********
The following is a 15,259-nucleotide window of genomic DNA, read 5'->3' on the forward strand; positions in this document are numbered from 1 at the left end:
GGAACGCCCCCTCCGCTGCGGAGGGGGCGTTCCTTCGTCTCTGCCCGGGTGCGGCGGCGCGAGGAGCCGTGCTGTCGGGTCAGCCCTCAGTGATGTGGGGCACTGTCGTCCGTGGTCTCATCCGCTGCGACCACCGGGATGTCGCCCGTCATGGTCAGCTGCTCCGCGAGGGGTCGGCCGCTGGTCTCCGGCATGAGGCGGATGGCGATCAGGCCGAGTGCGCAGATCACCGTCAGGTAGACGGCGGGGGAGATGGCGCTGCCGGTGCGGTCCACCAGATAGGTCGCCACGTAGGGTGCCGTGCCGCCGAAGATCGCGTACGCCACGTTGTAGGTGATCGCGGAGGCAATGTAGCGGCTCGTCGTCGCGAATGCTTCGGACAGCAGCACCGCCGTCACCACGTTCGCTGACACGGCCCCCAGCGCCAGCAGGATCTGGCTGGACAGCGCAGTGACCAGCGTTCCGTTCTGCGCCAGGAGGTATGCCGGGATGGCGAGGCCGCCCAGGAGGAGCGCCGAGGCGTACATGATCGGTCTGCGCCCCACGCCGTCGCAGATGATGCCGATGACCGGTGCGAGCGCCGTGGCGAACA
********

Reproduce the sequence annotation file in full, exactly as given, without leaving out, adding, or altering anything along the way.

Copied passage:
The following is a 15,259-nucleotide window of genomic DNA, read 5'->3' on the forward strand; positions in this document are numbered from 1 at the left end:
GGAACGCCCCCTCCGCTGCGGAGGGGGCGTTCCTTCGTCTCTGCCCGGGTGCGGCGGCGCGAGGAGCCGTGCTGTCGGGTCAGCCCTCAGTGATGTGGGGCACTGTCGTCCGTGGTCTCATCCGCTGCGACCACCGGGATGTCGCCCGTCATGGTCAGCTGCTCCGCGAGGGGTCGGCCGCTGGTCTCCGGCATGAGGCGGATGGCGATCAGGCCGAGTGCGCAGATCACCGTCAGGTAGACGGCGGGGGAGATGGCGCTGCCGGTGCGGTCCACCAGATAGGTCGCCACGTAGGGTGCCGTGCCGCCGAAGATCGCGTACGCCACGTTGTAGGTGATCGCGGAGGCAATGTAGCGGCTCGTCGTCGCGAATGCTTCGGACAGCAGCACCGCCGTCACCACGTTCGCTGACACGGCCCCCAGCGCCAGCAGGATCTGGCTGGACAGCGCAGTGACCAGCGTTCCGTTCTGCGCCAGGAGGTATGCCGGGATGGCGAGGCCGCCCAGGAGGAGCGCCGAGGCGTACATGATCGGTCTGCGCCCCACGCCGTCGCAGATGATGCCGATGACCGGTGCGAGCGCCGTGGCGAACA